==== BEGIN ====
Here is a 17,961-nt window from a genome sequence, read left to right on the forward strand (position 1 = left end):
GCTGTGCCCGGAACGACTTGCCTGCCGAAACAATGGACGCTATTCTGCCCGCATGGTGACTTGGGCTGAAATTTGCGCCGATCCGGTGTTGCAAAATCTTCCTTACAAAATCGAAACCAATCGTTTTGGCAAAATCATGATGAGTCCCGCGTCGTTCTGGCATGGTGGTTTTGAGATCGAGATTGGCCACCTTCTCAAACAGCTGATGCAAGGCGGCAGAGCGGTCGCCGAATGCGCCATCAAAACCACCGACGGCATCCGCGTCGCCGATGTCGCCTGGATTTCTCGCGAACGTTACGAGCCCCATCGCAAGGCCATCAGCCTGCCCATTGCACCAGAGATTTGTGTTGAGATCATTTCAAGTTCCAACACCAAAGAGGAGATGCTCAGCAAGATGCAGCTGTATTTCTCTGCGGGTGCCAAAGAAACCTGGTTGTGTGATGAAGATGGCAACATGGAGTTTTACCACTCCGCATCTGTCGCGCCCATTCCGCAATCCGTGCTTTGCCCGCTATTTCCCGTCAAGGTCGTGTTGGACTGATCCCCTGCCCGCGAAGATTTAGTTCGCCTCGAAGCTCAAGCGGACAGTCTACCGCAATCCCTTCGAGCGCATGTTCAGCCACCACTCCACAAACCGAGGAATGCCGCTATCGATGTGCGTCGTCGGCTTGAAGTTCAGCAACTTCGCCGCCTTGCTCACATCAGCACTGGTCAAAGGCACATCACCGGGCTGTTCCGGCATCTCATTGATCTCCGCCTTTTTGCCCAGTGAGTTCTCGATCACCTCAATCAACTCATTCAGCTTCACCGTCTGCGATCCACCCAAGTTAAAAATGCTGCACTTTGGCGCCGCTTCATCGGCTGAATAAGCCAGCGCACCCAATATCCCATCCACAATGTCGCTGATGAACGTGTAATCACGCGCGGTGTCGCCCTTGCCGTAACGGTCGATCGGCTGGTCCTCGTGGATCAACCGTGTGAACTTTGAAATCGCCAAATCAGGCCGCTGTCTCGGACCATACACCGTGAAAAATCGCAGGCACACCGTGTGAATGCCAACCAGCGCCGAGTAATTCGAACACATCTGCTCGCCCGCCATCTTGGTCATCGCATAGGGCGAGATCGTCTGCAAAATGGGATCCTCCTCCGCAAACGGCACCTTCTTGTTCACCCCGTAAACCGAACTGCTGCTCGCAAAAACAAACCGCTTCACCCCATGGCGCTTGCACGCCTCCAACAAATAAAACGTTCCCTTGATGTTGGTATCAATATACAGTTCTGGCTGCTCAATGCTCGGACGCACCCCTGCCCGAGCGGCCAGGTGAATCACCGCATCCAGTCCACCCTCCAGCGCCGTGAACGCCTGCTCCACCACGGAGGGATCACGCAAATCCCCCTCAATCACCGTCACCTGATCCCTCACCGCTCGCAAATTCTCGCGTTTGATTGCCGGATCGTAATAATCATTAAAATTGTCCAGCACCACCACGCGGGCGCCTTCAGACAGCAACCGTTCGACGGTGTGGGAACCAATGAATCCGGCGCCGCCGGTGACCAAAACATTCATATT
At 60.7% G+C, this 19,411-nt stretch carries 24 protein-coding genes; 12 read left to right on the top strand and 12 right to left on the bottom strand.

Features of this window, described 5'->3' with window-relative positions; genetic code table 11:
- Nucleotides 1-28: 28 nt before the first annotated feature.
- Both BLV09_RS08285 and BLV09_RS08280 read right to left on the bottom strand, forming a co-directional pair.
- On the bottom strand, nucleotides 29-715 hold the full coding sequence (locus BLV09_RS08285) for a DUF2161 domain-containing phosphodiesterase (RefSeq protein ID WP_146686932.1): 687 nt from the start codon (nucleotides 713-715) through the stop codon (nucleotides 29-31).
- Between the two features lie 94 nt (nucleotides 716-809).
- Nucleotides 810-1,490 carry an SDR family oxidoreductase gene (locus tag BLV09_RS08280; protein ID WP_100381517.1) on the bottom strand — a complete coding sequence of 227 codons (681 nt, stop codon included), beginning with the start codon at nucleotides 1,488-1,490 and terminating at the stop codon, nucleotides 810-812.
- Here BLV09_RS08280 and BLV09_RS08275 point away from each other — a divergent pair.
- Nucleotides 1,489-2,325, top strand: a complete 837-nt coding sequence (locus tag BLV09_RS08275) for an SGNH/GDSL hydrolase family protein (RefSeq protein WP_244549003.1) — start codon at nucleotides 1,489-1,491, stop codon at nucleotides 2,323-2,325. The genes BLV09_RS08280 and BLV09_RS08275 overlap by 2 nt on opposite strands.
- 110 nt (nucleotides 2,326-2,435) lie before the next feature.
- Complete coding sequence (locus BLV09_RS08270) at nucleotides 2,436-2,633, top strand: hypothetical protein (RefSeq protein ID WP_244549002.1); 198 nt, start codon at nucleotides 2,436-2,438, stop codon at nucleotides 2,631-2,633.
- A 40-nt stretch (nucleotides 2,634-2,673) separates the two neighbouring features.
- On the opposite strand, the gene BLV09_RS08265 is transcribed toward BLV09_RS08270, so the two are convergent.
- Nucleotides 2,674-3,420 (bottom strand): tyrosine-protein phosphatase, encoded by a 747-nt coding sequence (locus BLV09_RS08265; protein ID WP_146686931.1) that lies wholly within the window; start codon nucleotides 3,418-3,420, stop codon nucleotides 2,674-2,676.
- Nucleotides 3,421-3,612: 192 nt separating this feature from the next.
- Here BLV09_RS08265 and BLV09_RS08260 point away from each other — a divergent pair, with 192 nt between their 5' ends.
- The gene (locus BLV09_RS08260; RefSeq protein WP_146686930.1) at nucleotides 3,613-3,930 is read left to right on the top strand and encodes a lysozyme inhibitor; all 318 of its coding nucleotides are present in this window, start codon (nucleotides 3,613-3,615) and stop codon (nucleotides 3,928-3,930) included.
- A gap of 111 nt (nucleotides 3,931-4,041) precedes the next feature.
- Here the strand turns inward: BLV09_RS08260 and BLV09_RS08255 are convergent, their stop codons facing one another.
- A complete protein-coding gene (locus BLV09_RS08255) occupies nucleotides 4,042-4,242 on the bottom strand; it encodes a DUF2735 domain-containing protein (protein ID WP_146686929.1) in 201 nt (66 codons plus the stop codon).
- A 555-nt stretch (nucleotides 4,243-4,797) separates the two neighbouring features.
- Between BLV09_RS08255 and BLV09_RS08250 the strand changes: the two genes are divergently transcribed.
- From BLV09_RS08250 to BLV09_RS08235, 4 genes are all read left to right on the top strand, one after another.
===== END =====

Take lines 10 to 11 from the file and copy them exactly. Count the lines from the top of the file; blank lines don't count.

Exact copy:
- Here BLV09_RS08280 and BLV09_RS08275 point away from each other — a divergent pair.
- Nucleotides 1,489-2,325, top strand: a complete 837-nt coding sequence (locus tag BLV09_RS08275) for an SGNH/GDSL hydrolase family protein (RefSeq protein WP_244549003.1) — start codon at nucleotides 1,489-1,491, stop codon at nucleotides 2,323-2,325. The genes BLV09_RS08280 and BLV09_RS08275 overlap by 2 nt on opposite strands.